Take It To The Limit
Yeah, so this is the 16th Eagles tune I’ve heard today, and 14 of them were big enough hits that I knew the hooks and the tunes, even though there has never been a moment in my life – until today – when I listened to The Eagles on purpose. That’s really saying something. There’s no doubt that this band were a big deal, but their music is just kind of boring. These guys show some life when they rock out, but when they do ballads or middle of the road lite-rock or country-inflected tunes they’re just an insanely boring band. Feels like The Eagles were all about this three-way guitar assault, but when the hits started coming, their record label made them do these lame-ass ballads with the syrupy string section behind them. That has always been a bad idea. Even Frank Sinatra was better when backed by a big band or a jazz quartet; when the string orchestras started showing up on his records, his days were numbered. Listen to “Hotel California” or “Life in the Fast Lane” and then tell me that’s the same band who did “Take it To The Limit”. Fuck no. Where are those interlocking guitar riffs? Not here. It’s like some label exec and a producer got an anonymous rhythm section to back up the string players and then threw one of The Eagles singers on top. Did the rest of the band even have to show up? I wouldn’t have. I don’t even like this band and I’m still offended at what a bunch of sell-out horsecrap this song is.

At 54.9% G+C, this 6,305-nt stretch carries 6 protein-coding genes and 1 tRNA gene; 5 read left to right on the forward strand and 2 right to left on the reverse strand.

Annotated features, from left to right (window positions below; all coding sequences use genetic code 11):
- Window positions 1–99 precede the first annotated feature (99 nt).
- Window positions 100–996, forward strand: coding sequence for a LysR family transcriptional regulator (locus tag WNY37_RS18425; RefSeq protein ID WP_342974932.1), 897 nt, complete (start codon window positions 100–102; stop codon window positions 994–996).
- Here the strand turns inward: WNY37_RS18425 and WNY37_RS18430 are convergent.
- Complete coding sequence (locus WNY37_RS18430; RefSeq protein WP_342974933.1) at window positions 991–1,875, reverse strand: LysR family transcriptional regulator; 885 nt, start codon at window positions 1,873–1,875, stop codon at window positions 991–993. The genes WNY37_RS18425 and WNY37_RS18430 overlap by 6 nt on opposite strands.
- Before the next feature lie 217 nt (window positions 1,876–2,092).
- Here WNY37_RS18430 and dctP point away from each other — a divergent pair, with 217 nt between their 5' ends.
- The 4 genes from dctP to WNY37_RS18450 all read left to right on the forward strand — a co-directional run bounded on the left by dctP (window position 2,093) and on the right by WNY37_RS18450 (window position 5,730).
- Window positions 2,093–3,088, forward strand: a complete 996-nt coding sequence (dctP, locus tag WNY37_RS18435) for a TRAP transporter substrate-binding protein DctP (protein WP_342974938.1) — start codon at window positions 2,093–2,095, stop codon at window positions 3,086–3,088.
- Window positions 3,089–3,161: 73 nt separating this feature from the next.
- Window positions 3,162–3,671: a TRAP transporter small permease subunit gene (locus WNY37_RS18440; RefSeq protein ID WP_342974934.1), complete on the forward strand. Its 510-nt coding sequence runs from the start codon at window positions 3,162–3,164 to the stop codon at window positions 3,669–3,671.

Tequila? Wait, are we back to Steely Dan? Neh, I guess other bands can sing about booze. That bendy acoustic guitar break is weird. Maybe in a good way. Maybe not. Is this song still on? I’mm’a go take a nap.
The Long Run
All righty, I’m awake now. So is the band. See, this is what these guys are good at. This one happens to be at a more moderate tempo, that’s fine, but they sound like they’re The Eagles being a band, rather than functioning as a cog in the MOR (Middle Of the Road… a 1970s / 1980s radio marketing term, kids) record company machine. Their hooks are better and their songs are more memorable when they’re loosened up. The instruments get to play instead of being buried under a string section or a relentless wall of multi-tracked quarter-note acoustic strumming. This isn’t their best song though.
Oh good, last song, this is almost over. Wow, reverb. This band have never been big on reverb. The drum sounds on all of these songs have been so tight and try. They still are here. All the ‘verb is on the vocals here. No, I mean that ALL the verb is on the vocals. Tone it down man. Are they trying to be spooky because of the song title? That’s trite. This reverb and this witchy woman are not making you Eagle people goth. Nothing could make you Eagleoids goth. That is for the best. Really, don’t even try. This lyric sounds like something Stevie Nicks would have discarded.
Fly away, Eagles, I’m done with you.
Selection for the IFHTB mix tape:
Let’s narrow it down.
The songs that do the best job of avoiding the MOR machine are:
“The Long Run”
“Life In The Fast Lane”
From their ballads, the production on “I Can’t Tell You Why” is so bad, but the song there. Really, that may be one of their best songs, from a songwriting perspective, but it’s probably their biggest disaster sonically. We don’t do ballads on mix tapes anyway, “Hotel” is too long, “Long Run” is kinda boring, “Already Gone” is kinda lame, so we’re going with “Life in the Fast Lane” or maybe “Heartache Tonight”.
This series has veered toward pop a bit. I want to steer it back toward sweaty long haired guitar rock. So we’ve got Aerosmith, Deep Purple, Black Sabbath, Meat Loaf, Billy Squier, Van Halen, Blue Öyster Cult, Uriah Heep, and Led Zep on deck for the coming months, and then some stuff that gets a little lighter again, like Styx, Boston, J. Geils, Moody Blues, and Tom Petty. That’s your playlist for the next six months, kids.
Next: Aerosmith, coming November 01, 2021.